Being Accountable on Social Media

Growing up, we learned the consequences of not being accountable and taking responsibility. Whether it was losing our phone for a week or getting detention after school, there was always a lesson learned when we broke the rules. We may not have known at the time, but these consequences taught us the importance of being accountable for our actions.


In recent years, we’ve seen brands having to take responsibility, especially online, when consumers are offended by their actions. We are in a pivotal time with distrust increasing as consumers simply don’t know where to go for reliable information and trust on social media is at an all-time low. As a result, communication and marketing standards are higher than ever. As consumers expect full transparency, brands must deliver. Online users will quickly and loudly call out brands on social media, which is why a positive perception through transparent messaging is vital to protecting a brand and mitigating risk. Healthy relationships and online conversations with consumers will lead to long-term trust.


Social media is where consumers expect the greatest level of authenticity. The fourth wall has been eliminated as consumers push brands toward creative ways to be transparent without underlying intentions. Properly planned and executed, social media marketing creates opportunities for more authentic connections with brands by taking a strategic approach to what is communicated.


Brands need to listen to consumers to understand what they want and need. If there are criticisms, respond quickly and make good on promises. Consumers don’t expect perfection, but they do expect mistakes to be corrected in a way that shows the brand cares. But don’t fall prey to the prevalent cancel culture that grew during the pandemic, where activists boycott brands – sometimes for good reason – and sometimes not. Revolve has worked with many brands – large and small – who were attacked online and were quickly feeling it on the bottom line as online trolls piled on.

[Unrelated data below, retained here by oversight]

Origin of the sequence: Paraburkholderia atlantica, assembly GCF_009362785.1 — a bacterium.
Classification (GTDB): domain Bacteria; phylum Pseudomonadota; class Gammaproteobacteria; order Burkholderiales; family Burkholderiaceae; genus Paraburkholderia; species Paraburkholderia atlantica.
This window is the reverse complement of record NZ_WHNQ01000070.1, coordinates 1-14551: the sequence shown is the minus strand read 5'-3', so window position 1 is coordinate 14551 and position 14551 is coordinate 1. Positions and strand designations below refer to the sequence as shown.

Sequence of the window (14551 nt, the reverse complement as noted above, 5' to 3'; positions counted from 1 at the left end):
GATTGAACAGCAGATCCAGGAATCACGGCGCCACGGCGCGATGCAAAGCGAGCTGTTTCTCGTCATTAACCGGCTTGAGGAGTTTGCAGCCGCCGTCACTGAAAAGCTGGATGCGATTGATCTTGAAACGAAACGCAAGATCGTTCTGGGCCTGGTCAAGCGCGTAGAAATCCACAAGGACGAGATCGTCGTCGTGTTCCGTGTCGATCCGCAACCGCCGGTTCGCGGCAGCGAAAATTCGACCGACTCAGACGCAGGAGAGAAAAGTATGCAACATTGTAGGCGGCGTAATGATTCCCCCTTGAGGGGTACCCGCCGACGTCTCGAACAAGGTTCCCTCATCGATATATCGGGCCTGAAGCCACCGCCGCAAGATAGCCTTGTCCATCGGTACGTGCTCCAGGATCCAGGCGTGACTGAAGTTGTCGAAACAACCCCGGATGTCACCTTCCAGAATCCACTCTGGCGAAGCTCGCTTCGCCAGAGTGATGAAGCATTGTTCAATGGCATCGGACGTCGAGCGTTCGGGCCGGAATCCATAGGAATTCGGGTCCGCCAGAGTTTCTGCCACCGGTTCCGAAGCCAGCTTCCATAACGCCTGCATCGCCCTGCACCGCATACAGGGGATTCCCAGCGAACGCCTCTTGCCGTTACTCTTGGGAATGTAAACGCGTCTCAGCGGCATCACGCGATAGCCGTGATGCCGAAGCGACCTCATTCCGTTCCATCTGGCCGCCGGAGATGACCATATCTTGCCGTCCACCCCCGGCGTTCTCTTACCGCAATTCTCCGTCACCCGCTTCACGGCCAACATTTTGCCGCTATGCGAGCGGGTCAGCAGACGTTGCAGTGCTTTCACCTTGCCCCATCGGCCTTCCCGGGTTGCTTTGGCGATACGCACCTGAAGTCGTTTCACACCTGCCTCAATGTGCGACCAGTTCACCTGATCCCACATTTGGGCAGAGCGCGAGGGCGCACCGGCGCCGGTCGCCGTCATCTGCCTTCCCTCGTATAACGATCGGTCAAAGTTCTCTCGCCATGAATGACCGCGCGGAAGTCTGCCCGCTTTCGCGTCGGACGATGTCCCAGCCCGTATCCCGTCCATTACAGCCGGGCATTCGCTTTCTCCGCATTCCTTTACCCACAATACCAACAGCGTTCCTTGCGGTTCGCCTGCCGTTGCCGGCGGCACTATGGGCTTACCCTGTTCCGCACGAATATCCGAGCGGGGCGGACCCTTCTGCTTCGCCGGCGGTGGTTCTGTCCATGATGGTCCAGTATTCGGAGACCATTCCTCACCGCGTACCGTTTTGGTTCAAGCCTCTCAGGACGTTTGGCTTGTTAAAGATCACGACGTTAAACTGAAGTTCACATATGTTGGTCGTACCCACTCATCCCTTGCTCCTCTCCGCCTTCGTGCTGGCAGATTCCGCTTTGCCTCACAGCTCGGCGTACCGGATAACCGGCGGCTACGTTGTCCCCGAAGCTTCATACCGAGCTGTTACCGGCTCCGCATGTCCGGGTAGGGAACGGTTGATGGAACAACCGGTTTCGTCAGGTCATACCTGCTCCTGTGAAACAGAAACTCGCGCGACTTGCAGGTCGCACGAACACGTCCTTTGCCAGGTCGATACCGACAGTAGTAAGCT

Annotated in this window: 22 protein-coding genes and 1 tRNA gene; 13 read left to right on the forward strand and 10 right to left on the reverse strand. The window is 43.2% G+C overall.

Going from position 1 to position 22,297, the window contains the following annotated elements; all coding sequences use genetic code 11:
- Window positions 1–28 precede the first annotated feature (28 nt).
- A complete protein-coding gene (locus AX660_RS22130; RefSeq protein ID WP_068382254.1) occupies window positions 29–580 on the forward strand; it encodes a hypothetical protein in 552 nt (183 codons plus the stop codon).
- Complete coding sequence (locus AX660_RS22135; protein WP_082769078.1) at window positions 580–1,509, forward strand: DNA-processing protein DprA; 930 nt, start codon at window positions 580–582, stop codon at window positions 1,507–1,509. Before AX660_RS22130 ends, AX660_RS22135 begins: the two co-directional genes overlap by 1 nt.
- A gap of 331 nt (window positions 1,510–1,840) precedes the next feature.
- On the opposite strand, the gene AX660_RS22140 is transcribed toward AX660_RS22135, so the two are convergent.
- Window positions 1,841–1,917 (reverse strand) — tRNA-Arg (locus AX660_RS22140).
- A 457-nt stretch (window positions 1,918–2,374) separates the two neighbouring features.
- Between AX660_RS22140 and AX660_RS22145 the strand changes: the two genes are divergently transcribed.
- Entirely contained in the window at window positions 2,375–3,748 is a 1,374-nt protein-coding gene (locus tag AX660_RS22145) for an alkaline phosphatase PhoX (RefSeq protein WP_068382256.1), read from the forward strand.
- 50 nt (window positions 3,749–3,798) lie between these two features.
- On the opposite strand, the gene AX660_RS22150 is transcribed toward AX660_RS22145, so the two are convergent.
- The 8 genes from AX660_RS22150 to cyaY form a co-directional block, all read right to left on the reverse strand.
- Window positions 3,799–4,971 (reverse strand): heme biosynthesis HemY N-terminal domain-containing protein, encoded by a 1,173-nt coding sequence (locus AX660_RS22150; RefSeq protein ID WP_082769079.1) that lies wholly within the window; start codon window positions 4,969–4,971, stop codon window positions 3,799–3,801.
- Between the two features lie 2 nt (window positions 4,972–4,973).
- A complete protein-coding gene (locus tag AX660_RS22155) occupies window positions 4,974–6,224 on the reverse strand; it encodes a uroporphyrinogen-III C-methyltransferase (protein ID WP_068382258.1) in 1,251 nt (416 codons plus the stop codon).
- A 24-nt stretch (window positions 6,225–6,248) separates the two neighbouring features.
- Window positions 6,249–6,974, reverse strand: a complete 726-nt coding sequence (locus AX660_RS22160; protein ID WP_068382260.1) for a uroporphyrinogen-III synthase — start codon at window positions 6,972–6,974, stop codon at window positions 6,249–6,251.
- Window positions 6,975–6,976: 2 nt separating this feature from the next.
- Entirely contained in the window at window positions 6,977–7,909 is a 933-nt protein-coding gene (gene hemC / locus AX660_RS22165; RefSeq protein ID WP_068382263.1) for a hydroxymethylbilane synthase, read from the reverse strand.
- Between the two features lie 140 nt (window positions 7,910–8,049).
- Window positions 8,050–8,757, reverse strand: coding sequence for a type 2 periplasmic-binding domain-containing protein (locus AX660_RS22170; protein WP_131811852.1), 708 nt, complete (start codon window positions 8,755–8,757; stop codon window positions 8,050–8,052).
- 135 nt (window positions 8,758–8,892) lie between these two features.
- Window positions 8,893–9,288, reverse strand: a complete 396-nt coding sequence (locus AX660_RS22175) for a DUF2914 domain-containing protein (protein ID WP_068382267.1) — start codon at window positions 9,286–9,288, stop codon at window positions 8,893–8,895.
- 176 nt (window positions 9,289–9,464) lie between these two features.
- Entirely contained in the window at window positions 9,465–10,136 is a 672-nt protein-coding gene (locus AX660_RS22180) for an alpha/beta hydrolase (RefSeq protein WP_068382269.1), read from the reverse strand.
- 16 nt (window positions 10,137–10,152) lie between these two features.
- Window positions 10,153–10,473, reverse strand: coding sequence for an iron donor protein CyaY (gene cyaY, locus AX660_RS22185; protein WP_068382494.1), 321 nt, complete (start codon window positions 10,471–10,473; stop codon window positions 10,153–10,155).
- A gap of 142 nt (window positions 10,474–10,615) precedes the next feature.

Taking a stance is admirable, but it isn’t enough. It’s essential to take responsibility, show howa brand is making good on its promises, and measure performance. This can be done by taking issues a brand has a stance on and incorporating those perspectives throughout the business and the culture.

Social media lessons continue to be learned everyday, but brands who set themselves up to be trusted through transparency, authenticity and responsibility will be rewarded with advocacy and support when they do have a misstep online.

Author: Emily Vincent

Emily Vincent is a Social Media Creator at Revolve Branding and brings engaging digital storytelling to our social services. She helps ensure our clients are authentically creative in their content strategies. Brands like TIMBER MART, Kohltech Windows & Doors, Red Wing Canada, Fish Nova Scotia, and more, benefit from her creative and strategic approach.